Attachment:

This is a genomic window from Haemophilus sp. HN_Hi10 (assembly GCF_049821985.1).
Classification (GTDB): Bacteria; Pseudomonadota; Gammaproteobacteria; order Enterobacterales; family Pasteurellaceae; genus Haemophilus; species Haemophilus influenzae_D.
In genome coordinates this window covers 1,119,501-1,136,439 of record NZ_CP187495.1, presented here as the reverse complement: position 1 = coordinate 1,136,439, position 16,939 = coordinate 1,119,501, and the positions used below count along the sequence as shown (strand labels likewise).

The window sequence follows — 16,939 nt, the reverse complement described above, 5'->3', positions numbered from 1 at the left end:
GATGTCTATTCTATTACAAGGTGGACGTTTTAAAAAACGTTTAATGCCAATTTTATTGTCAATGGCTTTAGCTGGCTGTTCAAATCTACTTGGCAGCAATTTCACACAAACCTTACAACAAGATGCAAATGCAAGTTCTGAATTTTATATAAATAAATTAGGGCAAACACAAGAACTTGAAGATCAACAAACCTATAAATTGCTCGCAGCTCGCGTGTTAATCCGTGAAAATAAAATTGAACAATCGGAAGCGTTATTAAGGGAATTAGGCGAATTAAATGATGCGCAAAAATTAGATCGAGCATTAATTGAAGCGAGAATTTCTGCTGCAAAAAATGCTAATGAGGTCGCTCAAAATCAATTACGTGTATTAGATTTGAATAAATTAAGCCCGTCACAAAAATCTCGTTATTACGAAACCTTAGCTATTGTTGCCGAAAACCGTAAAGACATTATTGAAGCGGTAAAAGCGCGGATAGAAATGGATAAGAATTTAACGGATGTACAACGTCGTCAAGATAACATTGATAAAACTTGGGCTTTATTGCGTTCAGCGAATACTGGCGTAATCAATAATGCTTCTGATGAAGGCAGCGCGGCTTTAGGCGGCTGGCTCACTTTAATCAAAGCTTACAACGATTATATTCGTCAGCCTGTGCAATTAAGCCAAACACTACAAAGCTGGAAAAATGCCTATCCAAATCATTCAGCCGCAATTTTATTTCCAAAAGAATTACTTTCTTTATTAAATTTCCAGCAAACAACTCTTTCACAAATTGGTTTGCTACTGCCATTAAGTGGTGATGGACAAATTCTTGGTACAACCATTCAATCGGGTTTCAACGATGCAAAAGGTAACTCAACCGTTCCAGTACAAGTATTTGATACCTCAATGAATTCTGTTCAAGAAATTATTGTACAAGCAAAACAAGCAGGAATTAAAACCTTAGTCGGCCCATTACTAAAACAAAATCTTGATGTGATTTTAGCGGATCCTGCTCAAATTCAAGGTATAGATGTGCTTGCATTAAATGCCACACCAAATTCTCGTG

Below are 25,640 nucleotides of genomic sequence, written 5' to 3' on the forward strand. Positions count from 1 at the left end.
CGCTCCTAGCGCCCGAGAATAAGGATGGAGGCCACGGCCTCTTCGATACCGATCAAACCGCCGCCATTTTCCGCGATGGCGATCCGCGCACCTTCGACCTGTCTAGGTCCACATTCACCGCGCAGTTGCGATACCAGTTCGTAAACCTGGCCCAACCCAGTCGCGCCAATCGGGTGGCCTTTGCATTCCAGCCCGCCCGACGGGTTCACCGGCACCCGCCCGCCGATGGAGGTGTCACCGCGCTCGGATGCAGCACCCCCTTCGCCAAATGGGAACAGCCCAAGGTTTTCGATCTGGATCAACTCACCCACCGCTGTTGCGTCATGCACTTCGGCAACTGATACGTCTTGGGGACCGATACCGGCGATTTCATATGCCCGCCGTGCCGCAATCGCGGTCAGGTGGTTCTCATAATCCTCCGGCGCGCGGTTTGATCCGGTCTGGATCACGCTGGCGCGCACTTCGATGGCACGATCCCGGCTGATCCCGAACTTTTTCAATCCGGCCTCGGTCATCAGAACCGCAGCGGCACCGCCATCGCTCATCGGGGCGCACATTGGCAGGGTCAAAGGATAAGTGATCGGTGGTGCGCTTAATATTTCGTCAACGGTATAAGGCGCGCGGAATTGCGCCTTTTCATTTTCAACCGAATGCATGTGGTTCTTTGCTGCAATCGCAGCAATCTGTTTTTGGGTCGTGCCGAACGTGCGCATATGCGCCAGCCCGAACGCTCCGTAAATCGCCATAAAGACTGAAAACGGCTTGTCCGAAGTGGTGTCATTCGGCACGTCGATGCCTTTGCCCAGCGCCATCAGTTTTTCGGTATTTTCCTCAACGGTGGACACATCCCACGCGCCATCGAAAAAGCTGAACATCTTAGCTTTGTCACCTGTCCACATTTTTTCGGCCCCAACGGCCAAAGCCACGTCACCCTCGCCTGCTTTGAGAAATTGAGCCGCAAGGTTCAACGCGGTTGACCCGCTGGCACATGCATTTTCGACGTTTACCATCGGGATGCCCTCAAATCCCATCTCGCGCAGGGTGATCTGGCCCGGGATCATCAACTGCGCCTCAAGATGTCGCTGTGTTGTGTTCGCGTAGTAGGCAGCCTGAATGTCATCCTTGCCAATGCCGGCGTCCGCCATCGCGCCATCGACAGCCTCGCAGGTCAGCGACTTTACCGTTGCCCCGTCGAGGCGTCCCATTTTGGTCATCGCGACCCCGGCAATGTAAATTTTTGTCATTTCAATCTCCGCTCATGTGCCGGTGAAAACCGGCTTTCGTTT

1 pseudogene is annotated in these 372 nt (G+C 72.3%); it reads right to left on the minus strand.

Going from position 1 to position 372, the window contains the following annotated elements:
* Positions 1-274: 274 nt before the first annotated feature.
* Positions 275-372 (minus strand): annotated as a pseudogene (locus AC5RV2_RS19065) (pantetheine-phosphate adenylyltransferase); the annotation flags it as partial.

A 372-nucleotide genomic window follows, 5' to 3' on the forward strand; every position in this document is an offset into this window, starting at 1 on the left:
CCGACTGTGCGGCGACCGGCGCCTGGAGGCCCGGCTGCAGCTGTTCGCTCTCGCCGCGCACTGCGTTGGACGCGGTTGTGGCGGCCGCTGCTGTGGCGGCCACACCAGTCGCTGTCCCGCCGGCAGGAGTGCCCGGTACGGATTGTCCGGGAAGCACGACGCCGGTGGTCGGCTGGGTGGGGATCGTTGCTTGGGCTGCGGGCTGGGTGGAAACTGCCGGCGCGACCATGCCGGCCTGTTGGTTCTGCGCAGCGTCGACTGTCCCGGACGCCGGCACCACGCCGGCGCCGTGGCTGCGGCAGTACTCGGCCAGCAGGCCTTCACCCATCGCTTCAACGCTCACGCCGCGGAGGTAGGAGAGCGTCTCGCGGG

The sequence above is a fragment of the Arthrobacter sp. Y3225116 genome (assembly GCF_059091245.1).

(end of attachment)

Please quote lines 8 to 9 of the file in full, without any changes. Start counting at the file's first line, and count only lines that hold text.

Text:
1 pseudogene is annotated in these 372 nt (G+C 72.3%); it reads right to left on the minus strand.

Going from position 1 to position 372, the window contains the following annotated elements: